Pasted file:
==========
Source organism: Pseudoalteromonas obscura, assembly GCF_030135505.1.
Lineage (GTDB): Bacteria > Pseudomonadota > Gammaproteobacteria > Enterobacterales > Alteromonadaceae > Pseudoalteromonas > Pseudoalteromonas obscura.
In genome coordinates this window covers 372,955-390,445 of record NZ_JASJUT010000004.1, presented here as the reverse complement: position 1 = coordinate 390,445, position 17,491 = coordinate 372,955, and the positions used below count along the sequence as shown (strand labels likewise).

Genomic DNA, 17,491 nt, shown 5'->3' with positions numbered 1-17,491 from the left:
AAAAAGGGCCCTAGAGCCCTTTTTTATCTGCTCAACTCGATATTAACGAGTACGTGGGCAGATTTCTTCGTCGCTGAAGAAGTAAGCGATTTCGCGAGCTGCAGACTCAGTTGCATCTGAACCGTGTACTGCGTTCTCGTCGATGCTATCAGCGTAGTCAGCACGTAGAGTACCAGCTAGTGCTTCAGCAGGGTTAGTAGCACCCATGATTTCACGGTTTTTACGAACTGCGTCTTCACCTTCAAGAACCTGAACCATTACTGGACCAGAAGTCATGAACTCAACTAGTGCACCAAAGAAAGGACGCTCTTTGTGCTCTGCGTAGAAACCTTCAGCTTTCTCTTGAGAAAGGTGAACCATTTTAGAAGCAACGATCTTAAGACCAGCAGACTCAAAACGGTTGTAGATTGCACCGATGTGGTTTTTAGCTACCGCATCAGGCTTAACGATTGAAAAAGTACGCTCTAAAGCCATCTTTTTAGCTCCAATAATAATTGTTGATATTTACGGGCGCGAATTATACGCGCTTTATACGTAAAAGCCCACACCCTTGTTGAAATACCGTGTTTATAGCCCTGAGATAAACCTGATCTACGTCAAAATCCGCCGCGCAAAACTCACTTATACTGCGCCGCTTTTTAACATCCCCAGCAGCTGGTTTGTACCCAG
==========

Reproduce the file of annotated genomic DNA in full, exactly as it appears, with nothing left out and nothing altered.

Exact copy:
Source organism: Pseudoalteromonas obscura, assembly GCF_030135505.1.
Lineage (GTDB): Bacteria > Pseudomonadota > Gammaproteobacteria > Enterobacterales > Alteromonadaceae > Pseudoalteromonas > Pseudoalteromonas obscura.
In genome coordinates this window covers 372,955-390,445 of record NZ_JASJUT010000004.1, presented here as the reverse complement: position 1 = coordinate 390,445, position 17,491 = coordinate 372,955, and the positions used below count along the sequence as shown (strand labels likewise).

Genomic DNA, 17,491 nt, shown 5'->3' with positions numbered 1-17,491 from the left:
AAAAAGGGCCCTAGAGCCCTTTTTTATCTGCTCAACTCGATATTAACGAGTACGTGGGCAGATTTCTTCGTCGCTGAAGAAGTAAGCGATTTCGCGAGCTGCAGACTCAGTTGCATCTGAACCGTGTACTGCGTTCTCGTCGATGCTATCAGCGTAGTCAGCACGTAGAGTACCAGCTAGTGCTTCAGCAGGGTTAGTAGCACCCATGATTTCACGGTTTTTACGAACTGCGTCTTCACCTTCAAGAACCTGAACCATTACTGGACCAGAAGTCATGAACTCAACTAGTGCACCAAAGAAAGGACGCTCTTTGTGCTCTGCGTAGAAACCTTCAGCTTTCTCTTGAGAAAGGTGAACCATTTTAGAAGCAACGATCTTAAGACCAGCAGACTCAAAACGGTTGTAGATTGCACCGATGTGGTTTTTAGCTACCGCATCAGGCTTAACGATTGAAAAAGTACGCTCTAAAGCCATCTTTTTAGCTCCAATAATAATTGTTGATATTTACGGGCGCGAATTATACGCGCTTTATACGTAAAAGCCCACACCCTTGTTGAAATACCGTGTTTATAGCCCTGAGATAAACCTGATCTACGTCAAAATCCGCCGCGCAAAACTCACTTATACTGCGCCGCTTTTTAACATCCCCAGCAGCTGGTTTGTACCCAG